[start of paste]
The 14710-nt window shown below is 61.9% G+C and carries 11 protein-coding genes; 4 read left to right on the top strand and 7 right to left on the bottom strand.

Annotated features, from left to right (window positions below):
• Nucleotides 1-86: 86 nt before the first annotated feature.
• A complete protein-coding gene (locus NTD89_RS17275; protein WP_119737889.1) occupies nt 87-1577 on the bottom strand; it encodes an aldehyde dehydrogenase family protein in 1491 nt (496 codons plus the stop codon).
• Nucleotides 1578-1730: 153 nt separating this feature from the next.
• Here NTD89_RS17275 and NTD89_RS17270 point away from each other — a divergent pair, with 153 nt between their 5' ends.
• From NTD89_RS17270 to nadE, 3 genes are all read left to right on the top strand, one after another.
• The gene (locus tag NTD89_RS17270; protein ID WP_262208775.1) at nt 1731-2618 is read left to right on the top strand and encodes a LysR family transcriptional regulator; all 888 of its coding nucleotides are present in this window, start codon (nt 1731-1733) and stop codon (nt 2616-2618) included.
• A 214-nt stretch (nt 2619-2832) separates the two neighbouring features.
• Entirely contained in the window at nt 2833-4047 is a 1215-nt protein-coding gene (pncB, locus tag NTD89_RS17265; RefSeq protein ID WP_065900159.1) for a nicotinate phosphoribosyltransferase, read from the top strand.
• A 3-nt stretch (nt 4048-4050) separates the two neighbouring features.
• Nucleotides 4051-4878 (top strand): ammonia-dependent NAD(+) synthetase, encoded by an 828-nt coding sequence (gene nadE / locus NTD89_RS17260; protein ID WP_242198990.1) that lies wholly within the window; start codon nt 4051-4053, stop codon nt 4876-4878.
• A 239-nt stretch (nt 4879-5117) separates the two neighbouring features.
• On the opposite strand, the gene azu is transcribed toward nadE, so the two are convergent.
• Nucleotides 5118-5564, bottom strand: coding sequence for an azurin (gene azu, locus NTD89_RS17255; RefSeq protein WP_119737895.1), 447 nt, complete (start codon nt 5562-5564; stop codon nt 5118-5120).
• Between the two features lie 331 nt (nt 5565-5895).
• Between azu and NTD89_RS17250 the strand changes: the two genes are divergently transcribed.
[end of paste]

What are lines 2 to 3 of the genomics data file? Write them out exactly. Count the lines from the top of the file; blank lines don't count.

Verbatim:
Annotated features, from left to right (window positions below):
• Nucleotides 1-86: 86 nt before the first annotated feature.